Hyperloop One has completed its first successful public test of what could be the foundation of tomorrow's transit system.
The company's first open-air test in the Nevada desert on Wednesday showcased an electromagnetic-powered sled accelerating to over 100mph in a short track.
The test demonstrated the proposed propulsion system that may eventually power much larger pods fired through a vacuum-sealed steel tunnel at speeds of up to 750mph.
Hyperloop One, which landed $80m in funding this week, is one of the firms attempting to realise a proposal by SpaceX and Tesla boss Elon Musk, to transport passengers and cargo between Los Angeles and San Francisco in around 30 minutes. Musk estimated it would cost $6bn to build the technology and the link between the two cities.
The Nevada open-air test is a precursor to a planned full-scale experiment scheduled for later this year, where a larger sled will carry passenger capsules through the vacuum-sealed metal tubes. The design of the system is meant to cut out the friction of conventional rail transport and minimize air resistance to conserve power and achieve high speeds.
Reuters quotes Brogan BamBrogan, a former SpaceX engineer who co-founded Hyperloop One, as saying the test was a major milestone.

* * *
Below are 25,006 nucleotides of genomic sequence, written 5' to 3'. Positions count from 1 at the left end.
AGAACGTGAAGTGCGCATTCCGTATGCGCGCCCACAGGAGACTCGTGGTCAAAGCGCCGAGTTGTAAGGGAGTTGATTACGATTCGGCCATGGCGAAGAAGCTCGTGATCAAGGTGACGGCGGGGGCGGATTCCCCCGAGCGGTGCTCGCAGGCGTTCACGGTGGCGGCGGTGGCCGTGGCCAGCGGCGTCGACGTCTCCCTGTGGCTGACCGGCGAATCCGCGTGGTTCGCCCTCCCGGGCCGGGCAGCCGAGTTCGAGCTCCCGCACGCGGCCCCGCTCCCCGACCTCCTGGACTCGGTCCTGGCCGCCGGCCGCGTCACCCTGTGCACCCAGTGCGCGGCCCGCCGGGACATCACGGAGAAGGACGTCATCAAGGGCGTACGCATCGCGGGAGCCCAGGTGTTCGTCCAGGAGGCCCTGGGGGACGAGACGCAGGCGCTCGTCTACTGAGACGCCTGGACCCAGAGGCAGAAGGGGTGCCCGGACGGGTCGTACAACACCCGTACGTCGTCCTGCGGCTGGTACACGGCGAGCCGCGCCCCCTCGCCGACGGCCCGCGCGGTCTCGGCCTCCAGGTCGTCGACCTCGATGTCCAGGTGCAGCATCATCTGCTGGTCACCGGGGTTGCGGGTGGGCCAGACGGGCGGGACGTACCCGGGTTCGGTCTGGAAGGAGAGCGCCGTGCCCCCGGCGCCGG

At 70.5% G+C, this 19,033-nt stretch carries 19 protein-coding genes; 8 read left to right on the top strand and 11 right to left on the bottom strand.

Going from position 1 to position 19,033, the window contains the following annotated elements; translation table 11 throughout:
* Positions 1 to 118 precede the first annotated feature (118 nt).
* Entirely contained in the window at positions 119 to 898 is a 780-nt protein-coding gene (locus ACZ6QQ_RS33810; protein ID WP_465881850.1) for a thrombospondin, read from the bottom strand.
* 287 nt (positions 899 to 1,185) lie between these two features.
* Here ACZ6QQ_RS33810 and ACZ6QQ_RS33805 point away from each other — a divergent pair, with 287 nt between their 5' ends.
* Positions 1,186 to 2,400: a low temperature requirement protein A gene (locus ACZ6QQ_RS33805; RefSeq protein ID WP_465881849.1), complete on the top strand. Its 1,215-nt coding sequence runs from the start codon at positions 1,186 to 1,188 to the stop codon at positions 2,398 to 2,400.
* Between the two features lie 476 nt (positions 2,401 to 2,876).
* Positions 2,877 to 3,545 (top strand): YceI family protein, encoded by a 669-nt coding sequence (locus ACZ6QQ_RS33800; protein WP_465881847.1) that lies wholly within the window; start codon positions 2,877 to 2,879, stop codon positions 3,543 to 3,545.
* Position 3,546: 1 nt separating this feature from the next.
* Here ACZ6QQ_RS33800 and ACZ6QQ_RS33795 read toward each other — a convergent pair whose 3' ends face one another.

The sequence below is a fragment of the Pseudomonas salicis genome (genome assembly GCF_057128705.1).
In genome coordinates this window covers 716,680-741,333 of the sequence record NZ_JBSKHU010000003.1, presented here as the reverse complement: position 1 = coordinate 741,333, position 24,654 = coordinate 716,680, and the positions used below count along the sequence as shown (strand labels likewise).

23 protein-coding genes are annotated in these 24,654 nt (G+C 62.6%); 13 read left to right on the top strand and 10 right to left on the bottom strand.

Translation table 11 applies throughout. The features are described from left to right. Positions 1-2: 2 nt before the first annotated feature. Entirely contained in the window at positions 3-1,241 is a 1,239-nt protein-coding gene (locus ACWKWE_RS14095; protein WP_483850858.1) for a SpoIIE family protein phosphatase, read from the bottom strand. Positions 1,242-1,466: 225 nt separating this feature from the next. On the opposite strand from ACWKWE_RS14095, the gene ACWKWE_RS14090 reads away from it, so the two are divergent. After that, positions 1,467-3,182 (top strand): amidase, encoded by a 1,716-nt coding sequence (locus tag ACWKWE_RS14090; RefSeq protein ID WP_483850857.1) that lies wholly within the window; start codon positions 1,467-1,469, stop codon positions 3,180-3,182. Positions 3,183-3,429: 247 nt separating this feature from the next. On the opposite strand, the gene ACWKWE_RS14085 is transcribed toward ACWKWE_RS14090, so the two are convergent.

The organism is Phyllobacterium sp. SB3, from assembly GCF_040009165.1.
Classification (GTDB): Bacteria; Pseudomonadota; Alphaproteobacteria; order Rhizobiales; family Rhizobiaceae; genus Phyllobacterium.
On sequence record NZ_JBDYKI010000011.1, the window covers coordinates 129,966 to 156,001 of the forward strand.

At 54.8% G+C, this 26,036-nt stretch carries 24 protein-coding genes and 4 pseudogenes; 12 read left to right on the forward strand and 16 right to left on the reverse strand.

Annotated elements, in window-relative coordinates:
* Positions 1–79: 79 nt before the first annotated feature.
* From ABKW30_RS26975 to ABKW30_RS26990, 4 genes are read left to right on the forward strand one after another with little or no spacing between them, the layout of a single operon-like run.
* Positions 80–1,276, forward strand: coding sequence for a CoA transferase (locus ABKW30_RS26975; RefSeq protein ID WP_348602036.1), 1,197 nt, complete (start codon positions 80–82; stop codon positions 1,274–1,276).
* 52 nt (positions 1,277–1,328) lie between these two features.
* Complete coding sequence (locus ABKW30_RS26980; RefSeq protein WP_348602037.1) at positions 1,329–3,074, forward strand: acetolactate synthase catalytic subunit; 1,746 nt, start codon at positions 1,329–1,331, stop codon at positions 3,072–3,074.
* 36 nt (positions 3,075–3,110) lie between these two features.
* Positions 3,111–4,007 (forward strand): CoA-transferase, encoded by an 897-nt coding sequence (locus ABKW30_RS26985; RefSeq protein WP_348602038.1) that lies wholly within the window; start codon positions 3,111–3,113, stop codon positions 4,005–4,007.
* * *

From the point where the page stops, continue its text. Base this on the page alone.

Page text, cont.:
"Technology development testing can be a tricky beast," he said to a crowd of 300 people witnessing the test. "You never know on a given day if things are going to work exactly like you want."
Hyperloop One CEO Rob Lloyd said he expected Hyperloop to transport cargo by 2019 and passengers by 2021.
While there are still many questions over whether the Hyperloop can be realized at a feasible cost, Hyperloop One has now developed a partnership network that will assist answering those questions. The network includes firms in traditional engineering, architecture, infrastructure strategy, financing, construction, and operations.
These partners include AECOM, AMBERG Group, Arcturan Sustainable Cargo, ARUP, Bjarke Ingels Group, Cargo Sous Terrain, Deutsche Bahn Engineering & Consulting, FS LINKS, GRID, KPMG, and SYSTRA.
AECOM and Hyperloop One will conduct a feasibility study with Arcturan Sustainable Cargo to assess whether it can boost productivity at the Ports of Long Beach and Los Angeles.
Hyperloop One is also working with Arup, which helped build London's Crossrail's underground tunnels.
"Hyperloop has the potential to solve many of today's most complex long-distance transport issues," Arup group chairman Gregory Hodkinson said.
"If railways helped enable the first industrial revolution, Hyperloop has the potential to do the same for the information economy, overcoming distances and creating connections between people, places, ideas and opportunities."